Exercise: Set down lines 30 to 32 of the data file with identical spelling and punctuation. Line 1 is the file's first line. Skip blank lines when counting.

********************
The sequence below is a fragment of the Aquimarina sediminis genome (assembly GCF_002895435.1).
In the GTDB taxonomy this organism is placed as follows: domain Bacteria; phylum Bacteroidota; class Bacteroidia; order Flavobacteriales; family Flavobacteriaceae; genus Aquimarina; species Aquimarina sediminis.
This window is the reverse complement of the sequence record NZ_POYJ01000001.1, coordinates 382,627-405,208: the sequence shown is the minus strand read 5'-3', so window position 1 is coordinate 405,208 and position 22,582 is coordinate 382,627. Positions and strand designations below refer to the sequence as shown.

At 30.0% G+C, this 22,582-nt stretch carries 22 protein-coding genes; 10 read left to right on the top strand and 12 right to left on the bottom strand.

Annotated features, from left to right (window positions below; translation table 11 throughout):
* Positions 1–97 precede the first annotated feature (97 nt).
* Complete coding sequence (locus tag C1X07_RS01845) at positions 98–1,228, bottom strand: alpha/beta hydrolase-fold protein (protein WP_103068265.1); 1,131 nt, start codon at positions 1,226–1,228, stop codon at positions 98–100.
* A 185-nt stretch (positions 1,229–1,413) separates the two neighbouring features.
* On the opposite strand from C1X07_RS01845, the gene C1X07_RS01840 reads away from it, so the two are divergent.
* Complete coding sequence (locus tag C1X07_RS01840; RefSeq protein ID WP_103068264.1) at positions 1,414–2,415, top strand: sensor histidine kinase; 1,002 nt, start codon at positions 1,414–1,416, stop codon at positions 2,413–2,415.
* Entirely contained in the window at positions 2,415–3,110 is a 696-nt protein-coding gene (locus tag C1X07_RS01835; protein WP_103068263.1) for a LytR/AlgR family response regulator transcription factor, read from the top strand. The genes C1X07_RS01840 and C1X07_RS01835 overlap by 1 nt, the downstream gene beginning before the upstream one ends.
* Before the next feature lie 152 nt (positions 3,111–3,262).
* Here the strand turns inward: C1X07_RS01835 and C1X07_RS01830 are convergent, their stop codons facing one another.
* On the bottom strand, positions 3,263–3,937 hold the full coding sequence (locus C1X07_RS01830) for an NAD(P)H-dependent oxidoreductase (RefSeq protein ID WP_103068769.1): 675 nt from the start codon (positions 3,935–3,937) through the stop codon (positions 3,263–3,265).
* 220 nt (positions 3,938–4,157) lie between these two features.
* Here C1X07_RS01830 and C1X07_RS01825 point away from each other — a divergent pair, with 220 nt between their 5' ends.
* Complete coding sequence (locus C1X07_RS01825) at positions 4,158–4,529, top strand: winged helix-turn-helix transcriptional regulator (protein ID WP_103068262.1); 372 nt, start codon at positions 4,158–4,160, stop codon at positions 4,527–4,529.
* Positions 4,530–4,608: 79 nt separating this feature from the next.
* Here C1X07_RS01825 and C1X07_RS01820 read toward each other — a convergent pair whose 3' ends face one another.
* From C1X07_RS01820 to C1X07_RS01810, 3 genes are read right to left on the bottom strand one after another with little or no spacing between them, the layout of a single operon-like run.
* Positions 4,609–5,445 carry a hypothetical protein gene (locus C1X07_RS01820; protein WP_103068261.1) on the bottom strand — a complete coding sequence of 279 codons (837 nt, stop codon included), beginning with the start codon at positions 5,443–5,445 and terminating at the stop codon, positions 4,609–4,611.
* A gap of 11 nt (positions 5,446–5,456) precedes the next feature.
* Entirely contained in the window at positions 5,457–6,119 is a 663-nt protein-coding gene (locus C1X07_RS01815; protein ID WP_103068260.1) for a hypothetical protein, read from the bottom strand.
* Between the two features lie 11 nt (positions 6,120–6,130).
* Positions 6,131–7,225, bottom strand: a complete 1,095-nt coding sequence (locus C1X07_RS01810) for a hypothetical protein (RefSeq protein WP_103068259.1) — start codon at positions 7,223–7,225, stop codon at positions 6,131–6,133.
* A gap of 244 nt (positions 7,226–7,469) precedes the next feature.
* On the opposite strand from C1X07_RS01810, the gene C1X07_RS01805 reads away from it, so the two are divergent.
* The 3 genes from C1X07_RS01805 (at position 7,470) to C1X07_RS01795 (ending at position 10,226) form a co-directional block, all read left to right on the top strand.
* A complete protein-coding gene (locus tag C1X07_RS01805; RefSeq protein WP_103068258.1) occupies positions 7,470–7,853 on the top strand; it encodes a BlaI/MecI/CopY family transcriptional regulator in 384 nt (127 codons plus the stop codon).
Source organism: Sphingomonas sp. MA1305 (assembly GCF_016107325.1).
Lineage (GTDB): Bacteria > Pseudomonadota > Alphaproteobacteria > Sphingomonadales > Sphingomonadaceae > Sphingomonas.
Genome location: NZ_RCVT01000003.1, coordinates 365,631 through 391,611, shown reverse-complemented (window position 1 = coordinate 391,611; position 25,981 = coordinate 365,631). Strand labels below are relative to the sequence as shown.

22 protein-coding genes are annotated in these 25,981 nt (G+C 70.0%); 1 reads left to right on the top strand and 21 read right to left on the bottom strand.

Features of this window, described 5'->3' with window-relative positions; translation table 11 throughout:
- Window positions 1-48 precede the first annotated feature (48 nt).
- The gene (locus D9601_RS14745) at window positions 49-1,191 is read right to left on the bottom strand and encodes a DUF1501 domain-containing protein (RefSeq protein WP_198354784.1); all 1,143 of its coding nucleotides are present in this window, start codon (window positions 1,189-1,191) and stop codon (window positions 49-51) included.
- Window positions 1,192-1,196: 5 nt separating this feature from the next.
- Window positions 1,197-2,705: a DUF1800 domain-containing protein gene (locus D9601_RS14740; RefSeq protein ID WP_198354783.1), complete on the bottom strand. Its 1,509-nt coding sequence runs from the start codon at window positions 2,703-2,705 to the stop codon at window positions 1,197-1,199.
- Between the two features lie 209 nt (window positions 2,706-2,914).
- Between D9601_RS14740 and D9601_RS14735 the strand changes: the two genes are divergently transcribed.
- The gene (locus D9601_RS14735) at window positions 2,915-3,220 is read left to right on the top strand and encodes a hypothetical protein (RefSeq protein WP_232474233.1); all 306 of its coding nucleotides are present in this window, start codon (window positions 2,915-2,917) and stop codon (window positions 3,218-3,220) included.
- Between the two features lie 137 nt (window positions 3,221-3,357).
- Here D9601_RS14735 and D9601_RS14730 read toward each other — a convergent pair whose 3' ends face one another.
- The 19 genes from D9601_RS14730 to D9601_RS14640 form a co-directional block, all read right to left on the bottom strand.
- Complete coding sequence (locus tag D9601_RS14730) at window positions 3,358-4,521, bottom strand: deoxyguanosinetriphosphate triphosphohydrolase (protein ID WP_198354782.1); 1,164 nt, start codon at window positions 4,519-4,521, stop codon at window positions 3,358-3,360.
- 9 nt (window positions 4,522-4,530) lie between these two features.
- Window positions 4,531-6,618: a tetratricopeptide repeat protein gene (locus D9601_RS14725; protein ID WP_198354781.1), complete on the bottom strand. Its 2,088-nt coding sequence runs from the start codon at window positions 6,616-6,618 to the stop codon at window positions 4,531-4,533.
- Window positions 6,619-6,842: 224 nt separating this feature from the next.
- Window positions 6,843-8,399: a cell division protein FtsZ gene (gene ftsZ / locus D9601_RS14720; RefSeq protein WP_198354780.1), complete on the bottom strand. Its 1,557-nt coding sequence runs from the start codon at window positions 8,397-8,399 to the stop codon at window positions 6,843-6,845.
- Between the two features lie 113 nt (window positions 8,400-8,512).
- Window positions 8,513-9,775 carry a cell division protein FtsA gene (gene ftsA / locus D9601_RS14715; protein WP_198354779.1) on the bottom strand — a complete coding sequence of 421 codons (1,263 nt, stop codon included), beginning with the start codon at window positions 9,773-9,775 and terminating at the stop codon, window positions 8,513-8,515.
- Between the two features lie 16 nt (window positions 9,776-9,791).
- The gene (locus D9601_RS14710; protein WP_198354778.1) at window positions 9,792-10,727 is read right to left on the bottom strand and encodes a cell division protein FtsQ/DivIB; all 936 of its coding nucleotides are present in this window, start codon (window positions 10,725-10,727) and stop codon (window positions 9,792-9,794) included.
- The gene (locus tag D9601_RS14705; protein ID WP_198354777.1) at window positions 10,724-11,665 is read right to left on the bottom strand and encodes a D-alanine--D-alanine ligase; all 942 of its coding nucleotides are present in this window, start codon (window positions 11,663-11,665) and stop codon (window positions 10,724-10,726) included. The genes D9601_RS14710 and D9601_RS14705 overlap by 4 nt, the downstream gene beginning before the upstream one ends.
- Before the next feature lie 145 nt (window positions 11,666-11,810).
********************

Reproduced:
Source organism: Sphingomonas sp. MA1305 (assembly GCF_016107325.1).
Lineage (GTDB): Bacteria > Pseudomonadota > Alphaproteobacteria > Sphingomonadales > Sphingomonadaceae > Sphingomonas.
Genome location: NZ_RCVT01000003.1, coordinates 365,631 through 391,611, shown reverse-complemented (window position 1 = coordinate 391,611; position 25,981 = coordinate 365,631). Strand labels below are relative to the sequence as shown.